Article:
China is the country with the richest biodiversity in the Northern hemisphere and is one of the 18 hotspot countries in the world. It covers seven climatic zones and has a wide variety of habitats which are home to an eighth of all species on Earth. Despite efforts to implement international agreements, in which China is a stakeholder, it continues to face a high loss rate for its terrestrial and aquatic biodiversity due to the negative environmental impacts of its growth model over the past decades. The Chinese authorities are now aware of these negative impacts, including at global level, and in order to stem the deterioration of both its terrestrial and aquatic biodiversity (Sustainable Development Goals 14 and 15), have set ambitious targets to lead the country onto the “ecological civilization” path.
Tiantangzhai Town is located in the heart of the Dabieshan Mountains, one of the main mountain ranges in Central China which separates the watersheds of the Yangtsé River and Huai River. The area is located on a geological base which dates back 1.8 billion years and is home to some of the oldest plant species in the world. It is also part of the last primary forest in Eastern China. The subtropical forest there is home to rare biodiversity (1,881 plant species and 185 animal species, including 27 listed on the national Red List of Threatened Species, with the most endangered and emblematic being the leopard and giant salamander).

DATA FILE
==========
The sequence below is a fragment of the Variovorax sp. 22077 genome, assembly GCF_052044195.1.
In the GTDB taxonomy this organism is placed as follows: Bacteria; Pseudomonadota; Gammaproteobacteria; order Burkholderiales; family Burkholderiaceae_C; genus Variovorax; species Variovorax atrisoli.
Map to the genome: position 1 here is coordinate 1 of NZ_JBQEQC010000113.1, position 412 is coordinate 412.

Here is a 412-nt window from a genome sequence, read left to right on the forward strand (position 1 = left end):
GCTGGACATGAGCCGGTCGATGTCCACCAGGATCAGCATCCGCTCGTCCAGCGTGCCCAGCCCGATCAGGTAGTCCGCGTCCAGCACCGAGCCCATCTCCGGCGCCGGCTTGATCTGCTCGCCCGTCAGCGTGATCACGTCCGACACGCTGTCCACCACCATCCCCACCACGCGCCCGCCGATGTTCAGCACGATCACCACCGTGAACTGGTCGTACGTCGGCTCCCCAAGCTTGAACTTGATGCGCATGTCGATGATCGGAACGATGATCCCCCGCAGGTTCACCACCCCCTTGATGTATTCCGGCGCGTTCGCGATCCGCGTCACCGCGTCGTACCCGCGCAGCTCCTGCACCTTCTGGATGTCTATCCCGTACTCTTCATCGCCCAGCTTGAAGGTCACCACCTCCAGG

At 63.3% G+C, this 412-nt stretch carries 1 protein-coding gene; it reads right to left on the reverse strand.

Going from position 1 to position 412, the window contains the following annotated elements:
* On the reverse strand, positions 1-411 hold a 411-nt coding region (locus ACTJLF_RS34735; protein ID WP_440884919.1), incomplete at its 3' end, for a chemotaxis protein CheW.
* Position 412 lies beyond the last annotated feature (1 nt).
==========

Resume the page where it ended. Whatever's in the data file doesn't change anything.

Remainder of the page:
The region was the base for the guerrilla movement led by Deng Xiaoping and is recognized for its historical contribution to the Red Army’s success in the Chinese revolution. It does, however, remain a relatively poor and underdeveloped region. The Chinese authorities have consequently launched a process for opening-up (highway network, high-speed train lines) and tourism development, the main driver for the municipality’s economic growth. The project is based on three components:
- Restoration, conservation and development of biodiversity;
- Strengthening of scientific knowledge and ecological monitoring;
- Development of ecotourism an environmental education.
The project will contribute to protecting and developing Tiantangzhai’s natural and cultural resources, while creating jobs thanks to the development of ecotourism. The project, by providing effective sanitation solutions and creating alternative and better-paid job opportunities, will also improve living conditions for local populations. Finally, the project will have a positive impact in terms of greenhouse gas emissions, thanks to a reduction estimated ex ante at 37,700 t CO2 a year.
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